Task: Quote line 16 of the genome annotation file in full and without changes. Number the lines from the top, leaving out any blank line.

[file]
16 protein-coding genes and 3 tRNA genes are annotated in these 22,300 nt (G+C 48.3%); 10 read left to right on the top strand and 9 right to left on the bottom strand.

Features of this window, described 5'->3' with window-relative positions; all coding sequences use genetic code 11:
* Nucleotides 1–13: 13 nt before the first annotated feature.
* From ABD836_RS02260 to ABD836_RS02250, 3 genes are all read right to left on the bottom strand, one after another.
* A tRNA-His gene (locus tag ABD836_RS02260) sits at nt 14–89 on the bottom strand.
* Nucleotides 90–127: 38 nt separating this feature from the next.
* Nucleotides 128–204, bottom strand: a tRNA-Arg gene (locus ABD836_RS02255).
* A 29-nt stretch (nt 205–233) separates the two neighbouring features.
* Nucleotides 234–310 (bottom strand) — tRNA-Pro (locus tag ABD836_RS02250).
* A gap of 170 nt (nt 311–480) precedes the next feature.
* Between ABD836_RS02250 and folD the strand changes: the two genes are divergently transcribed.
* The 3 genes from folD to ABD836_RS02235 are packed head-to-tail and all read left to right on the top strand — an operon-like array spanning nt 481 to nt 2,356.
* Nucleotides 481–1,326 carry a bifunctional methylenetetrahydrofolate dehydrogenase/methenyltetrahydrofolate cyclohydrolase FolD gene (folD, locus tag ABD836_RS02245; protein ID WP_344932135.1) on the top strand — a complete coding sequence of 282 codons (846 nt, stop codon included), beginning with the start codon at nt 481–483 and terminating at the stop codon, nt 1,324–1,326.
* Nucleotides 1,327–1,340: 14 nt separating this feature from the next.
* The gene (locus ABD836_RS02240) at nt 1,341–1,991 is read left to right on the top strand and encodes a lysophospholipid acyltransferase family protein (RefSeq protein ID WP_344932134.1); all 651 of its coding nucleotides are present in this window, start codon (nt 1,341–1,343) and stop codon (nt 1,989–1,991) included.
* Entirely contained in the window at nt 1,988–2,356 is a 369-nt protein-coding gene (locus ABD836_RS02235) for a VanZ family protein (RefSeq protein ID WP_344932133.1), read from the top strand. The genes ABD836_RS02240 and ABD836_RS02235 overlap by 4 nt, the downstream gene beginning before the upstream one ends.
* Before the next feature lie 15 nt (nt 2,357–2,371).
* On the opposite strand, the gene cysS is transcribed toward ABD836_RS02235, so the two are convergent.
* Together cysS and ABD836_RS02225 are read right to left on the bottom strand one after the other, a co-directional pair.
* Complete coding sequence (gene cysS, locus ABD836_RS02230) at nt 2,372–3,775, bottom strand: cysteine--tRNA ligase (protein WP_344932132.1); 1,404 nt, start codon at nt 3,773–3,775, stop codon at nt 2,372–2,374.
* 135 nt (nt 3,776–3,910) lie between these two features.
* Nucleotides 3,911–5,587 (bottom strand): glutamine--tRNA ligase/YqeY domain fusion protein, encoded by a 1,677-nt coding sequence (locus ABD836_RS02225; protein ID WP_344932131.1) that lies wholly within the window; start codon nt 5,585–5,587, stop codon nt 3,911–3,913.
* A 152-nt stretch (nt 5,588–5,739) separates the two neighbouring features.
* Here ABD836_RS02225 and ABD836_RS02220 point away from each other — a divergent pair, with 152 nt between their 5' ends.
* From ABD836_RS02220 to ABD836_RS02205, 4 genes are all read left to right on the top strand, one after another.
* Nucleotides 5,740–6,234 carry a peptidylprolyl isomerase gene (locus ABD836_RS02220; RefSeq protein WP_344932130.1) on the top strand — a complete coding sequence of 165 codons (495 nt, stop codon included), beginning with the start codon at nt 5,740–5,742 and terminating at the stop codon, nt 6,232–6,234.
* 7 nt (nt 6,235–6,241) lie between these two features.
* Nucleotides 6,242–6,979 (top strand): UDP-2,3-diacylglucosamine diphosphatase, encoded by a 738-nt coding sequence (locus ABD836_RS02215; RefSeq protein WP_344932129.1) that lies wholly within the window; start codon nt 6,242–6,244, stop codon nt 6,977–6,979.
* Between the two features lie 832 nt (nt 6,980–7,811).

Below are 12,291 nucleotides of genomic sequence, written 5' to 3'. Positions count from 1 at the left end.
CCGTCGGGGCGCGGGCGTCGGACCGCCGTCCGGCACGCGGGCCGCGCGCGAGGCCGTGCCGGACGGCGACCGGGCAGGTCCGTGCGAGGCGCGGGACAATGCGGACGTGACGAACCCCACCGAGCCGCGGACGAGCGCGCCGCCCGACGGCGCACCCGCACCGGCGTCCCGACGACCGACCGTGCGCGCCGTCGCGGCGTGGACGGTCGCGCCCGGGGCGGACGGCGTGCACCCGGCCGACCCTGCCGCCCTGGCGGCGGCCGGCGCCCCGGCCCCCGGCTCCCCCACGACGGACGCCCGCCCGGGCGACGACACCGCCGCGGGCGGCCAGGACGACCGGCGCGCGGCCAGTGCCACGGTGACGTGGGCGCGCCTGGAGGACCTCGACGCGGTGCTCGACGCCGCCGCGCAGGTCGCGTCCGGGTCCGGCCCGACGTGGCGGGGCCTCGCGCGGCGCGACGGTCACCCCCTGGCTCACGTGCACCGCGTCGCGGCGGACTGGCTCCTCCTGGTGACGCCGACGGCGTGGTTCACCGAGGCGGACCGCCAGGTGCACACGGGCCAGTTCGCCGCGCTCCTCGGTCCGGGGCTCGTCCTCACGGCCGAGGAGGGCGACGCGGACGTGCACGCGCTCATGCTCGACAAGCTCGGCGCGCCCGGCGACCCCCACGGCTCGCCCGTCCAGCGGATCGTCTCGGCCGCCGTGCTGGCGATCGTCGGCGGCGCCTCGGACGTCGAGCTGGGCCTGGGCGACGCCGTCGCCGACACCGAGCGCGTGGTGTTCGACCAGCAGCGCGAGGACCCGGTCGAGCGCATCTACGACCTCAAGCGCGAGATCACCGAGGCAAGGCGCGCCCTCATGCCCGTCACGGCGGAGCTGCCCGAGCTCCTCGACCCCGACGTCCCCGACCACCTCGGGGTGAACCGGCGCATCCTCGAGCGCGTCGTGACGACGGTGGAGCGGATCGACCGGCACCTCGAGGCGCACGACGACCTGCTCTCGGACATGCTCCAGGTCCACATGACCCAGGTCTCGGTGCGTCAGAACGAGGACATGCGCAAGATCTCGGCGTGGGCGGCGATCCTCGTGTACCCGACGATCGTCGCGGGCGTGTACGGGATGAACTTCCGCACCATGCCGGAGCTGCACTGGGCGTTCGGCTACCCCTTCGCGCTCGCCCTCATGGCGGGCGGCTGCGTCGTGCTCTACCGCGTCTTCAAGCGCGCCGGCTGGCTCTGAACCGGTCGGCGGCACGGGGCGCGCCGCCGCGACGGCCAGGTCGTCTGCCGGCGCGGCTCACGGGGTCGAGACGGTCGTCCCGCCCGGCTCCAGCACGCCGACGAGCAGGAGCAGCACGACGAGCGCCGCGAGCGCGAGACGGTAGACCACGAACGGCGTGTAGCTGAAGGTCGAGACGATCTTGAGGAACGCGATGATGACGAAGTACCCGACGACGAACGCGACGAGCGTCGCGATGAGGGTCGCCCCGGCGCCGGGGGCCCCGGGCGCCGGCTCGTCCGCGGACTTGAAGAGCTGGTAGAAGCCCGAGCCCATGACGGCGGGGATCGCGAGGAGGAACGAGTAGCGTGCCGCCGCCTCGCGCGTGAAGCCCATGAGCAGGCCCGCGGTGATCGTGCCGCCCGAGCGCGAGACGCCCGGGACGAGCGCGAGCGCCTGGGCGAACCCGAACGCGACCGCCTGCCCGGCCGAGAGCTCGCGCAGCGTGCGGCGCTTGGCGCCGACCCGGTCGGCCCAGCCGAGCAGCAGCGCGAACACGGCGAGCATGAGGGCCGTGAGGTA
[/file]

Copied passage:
* Entirely contained in the window at nt 1,988–2,356 is a 369-nt protein-coding gene (locus ABD836_RS02235) for a VanZ family protein (RefSeq protein ID WP_344932133.1), read from the top strand. The genes ABD836_RS02240 and ABD836_RS02235 overlap by 4 nt, the downstream gene beginning before the upstream one ends.